Sales of previously owned homes dropped unexpectedly in March 2013. Real estate experts attribute this drop in the supply of homes on the market to a number of factors. The National Association of Realtors reported that sales in June were still 15.2% higher than a year ago in June. This is optimistic news for the future of sales of previously owned homes. The market conditions are supporting a continued sales increase.
The credit market is still tight and this is causing many qualified people to stay out of the market. Regardless, with the availability of distressed homes declining, conventional sales are increasing. Many Americans are holding back putting their homes on the market hoping property values will continue to rise. So, the outlook for more previously owned homes coming on the market is very good.
The highly regardedCase-Shiller Home Price Aggregate Index of a 20 metro area composites shows that prices began to climb in the last quarter of 2012. The median price for homes in the 20 metro composite is $160,000, up from $148,000 in the 1st quarter of 2012. Cleveland, Detroit, Tampa and Las Vegas have produced the most modest gains in median prices.
Although interest rates have risen from the May, 2013 low of 3.5% to the current rate of 4.25% for a 30 year fixed prime mortgage, it is unlikely that this is keeping buyers out of the market. There is a slight chance that the 4.25% rate will decline, but this rate is infinitely better than the 6.50% to 7.00% that we saw in 2008 and 2009. We have not seen mortgage rates at 4.25% in over 30 years. In fact, we might have to go back to the 50s when the rate was 3.0%.
The near-term future of mortgage interest rates is going to be largely determined by the Federal Reserve. The benchmark short-term interest rate has stayed at near zero. Bernanke is still concerned about unemployment bring too high, and inflation continues to stay below the Federal Reserve’s 2 % target. Bernanke believes that a “… highly accommodative monetary policy for the foreseeable future is what is needed for the U.S. economy.”
The unemployment rate is still too high to support a significant increase in previously owned home sales. Federal Reserve chairman Ben Bernanke says the payroll employment expansion has been steady at 150,000 jobs per month in 2011 and 2012, but that this growth rate is too slow to lower the unemployment rate to the point that will bring more buyers to the market. Many people do not understand that the labor force is still 6 million workers below the pre-recession period. The economy will require substantial job creation to provide work for the new job market entrants and for the returning workers. If the unemployment rate declines only slowly as predicted by the Federal Reserve, then the housing market will not see the number of buyers that could enter the market if they find good jobs. The unemployment rate affects everyone because people who are out of work cannot support the kind of economic growth that we need.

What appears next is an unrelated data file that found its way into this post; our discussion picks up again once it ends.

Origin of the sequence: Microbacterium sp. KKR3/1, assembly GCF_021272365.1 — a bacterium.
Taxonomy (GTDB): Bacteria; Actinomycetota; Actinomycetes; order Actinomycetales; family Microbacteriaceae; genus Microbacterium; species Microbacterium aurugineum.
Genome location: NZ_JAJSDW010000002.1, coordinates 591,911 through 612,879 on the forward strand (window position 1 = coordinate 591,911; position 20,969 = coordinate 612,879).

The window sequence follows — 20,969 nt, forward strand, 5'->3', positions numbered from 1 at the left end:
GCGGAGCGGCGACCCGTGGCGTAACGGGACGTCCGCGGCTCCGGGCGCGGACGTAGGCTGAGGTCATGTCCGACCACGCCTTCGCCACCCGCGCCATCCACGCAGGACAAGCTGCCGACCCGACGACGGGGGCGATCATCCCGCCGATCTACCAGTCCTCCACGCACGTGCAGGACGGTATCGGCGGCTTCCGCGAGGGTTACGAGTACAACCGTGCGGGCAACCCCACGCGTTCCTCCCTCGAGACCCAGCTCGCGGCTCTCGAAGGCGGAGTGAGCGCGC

There are many qualified potential buyers setting on the sidelines that are waiting for the right house at the right price to come on the market. There are many sellers who have lost a lot of equity over the past five years who are waiting for the prices to rise to a point where they can recover much of their lost equity.
The term “qualified potential buyers” needs to be reviewed. With the credit markets still tight, only those with pristine credit histories and FICO scores in the 700s will be able to obtain a prime loan. Certainly buyers that have a mediocre credit history and a FICO score around 620 will get a mortgage if they have a large down payment. It’s all about protecting the mortgage company from any more foreclosures.
While this may seem like a situation that will lead to an expansion of home sales eventually, the question is when this will happen?
Accelerating economic output growth will lead to improvement in the labor market. The contraction in payroll employment was more substantial in this recession than in previous recessions, peaking at an average monthly rate of 758 thousand jobs lost in the first quarter of 2009. Payroll employment has been expanding consistently in 2011 and 2012 at an average rate near 150 thousand per month, but this pace is too slow to lower the unemployment rate in a meaningful way. The unemployment rate has come down from its peak, but this owes much to a contraction of the labor force which has recovered somewhat and recently dropped below its pre-recession peak. Further reductions in the number of the unemployed will depend on the creation of jobs to absorb workers entering the job market for the first time. Future reductions in the unemployment rate will require enough job creation for entrants to the labor force for the first time, and for workers who are returning to the job market. The U.S. Department of Labor Experts expect a growth in employment, but the growth will be slow. They look for unemployment to still be above 7% at the beginning of 2015.